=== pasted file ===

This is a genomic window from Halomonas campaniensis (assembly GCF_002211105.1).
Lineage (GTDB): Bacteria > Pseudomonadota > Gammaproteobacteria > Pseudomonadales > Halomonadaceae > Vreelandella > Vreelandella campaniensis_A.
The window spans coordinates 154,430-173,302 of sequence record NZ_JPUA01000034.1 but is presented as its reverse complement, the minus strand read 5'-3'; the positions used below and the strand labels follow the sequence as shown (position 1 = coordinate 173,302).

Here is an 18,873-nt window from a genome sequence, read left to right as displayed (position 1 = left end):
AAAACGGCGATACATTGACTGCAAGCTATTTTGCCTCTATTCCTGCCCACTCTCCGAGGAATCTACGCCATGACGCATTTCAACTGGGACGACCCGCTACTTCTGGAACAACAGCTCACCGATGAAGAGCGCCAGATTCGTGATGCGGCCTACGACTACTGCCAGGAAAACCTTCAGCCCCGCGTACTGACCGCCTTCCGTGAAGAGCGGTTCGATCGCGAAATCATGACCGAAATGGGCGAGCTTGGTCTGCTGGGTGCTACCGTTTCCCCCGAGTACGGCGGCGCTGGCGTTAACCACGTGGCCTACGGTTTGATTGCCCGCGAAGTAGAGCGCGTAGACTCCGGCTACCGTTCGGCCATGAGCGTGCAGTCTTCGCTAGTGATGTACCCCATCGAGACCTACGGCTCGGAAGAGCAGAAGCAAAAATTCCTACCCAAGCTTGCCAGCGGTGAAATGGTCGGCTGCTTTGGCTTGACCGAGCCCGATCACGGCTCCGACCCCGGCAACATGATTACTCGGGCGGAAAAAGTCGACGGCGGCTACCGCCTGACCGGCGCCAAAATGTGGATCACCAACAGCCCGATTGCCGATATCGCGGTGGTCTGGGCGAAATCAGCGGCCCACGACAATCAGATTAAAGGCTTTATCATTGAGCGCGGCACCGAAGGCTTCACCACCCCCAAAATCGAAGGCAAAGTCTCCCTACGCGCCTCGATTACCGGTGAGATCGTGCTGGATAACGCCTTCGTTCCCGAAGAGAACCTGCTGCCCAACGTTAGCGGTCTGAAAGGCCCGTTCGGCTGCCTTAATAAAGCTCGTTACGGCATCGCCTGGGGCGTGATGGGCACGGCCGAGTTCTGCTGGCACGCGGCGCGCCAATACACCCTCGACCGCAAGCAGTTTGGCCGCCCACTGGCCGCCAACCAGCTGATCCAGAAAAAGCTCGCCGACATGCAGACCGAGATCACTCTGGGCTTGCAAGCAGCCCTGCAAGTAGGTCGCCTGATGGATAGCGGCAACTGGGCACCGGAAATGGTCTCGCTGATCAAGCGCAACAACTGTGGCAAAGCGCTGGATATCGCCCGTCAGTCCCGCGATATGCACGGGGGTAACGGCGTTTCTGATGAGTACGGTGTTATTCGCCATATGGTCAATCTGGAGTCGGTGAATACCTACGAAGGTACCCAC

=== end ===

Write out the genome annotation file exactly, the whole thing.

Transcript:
This is a genomic window from Halomonas campaniensis (assembly GCF_002211105.1).
Lineage (GTDB): Bacteria > Pseudomonadota > Gammaproteobacteria > Pseudomonadales > Halomonadaceae > Vreelandella > Vreelandella campaniensis_A.
The window spans coordinates 154,430-173,302 of sequence record NZ_JPUA01000034.1 but is presented as its reverse complement, the minus strand read 5'-3'; the positions used below and the strand labels follow the sequence as shown (position 1 = coordinate 173,302).

Here is an 18,873-nt window from a genome sequence, read left to right as displayed (position 1 = left end):
AAAACGGCGATACATTGACTGCAAGCTATTTTGCCTCTATTCCTGCCCACTCTCCGAGGAATCTACGCCATGACGCATTTCAACTGGGACGACCCGCTACTTCTGGAACAACAGCTCACCGATGAAGAGCGCCAGATTCGTGATGCGGCCTACGACTACTGCCAGGAAAACCTTCAGCCCCGCGTACTGACCGCCTTCCGTGAAGAGCGGTTCGATCGCGAAATCATGACCGAAATGGGCGAGCTTGGTCTGCTGGGTGCTACCGTTTCCCCCGAGTACGGCGGCGCTGGCGTTAACCACGTGGCCTACGGTTTGATTGCCCGCGAAGTAGAGCGCGTAGACTCCGGCTACCGTTCGGCCATGAGCGTGCAGTCTTCGCTAGTGATGTACCCCATCGAGACCTACGGCTCGGAAGAGCAGAAGCAAAAATTCCTACCCAAGCTTGCCAGCGGTGAAATGGTCGGCTGCTTTGGCTTGACCGAGCCCGATCACGGCTCCGACCCCGGCAACATGATTACTCGGGCGGAAAAAGTCGACGGCGGCTACCGCCTGACCGGCGCCAAAATGTGGATCACCAACAGCCCGATTGCCGATATCGCGGTGGTCTGGGCGAAATCAGCGGCCCACGACAATCAGATTAAAGGCTTTATCATTGAGCGCGGCACCGAAGGCTTCACCACCCCCAAAATCGAAGGCAAAGTCTCCCTACGCGCCTCGATTACCGGTGAGATCGTGCTGGATAACGCCTTCGTTCCCGAAGAGAACCTGCTGCCCAACGTTAGCGGTCTGAAAGGCCCGTTCGGCTGCCTTAATAAAGCTCGTTACGGCATCGCCTGGGGCGTGATGGGCACGGCCGAGTTCTGCTGGCACGCGGCGCGCCAATACACCCTCGACCGCAAGCAGTTTGGCCGCCCACTGGCCGCCAACCAGCTGATCCAGAAAAAGCTCGCCGACATGCAGACCGAGATCACTCTGGGCTTGCAAGCAGCCCTGCAAGTAGGTCGCCTGATGGATAGCGGCAACTGGGCACCGGAAATGGTCTCGCTGATCAAGCGCAACAACTGTGGCAAAGCGCTGGATATCGCCCGTCAGTCCCGCGATATGCACGGGGGTAACGGCGTTTCTGATGAGTACGGTGTTATTCGCCATATGGTCAATCTGGAGTCGGTGAATACCTACGAAGGTACCCAC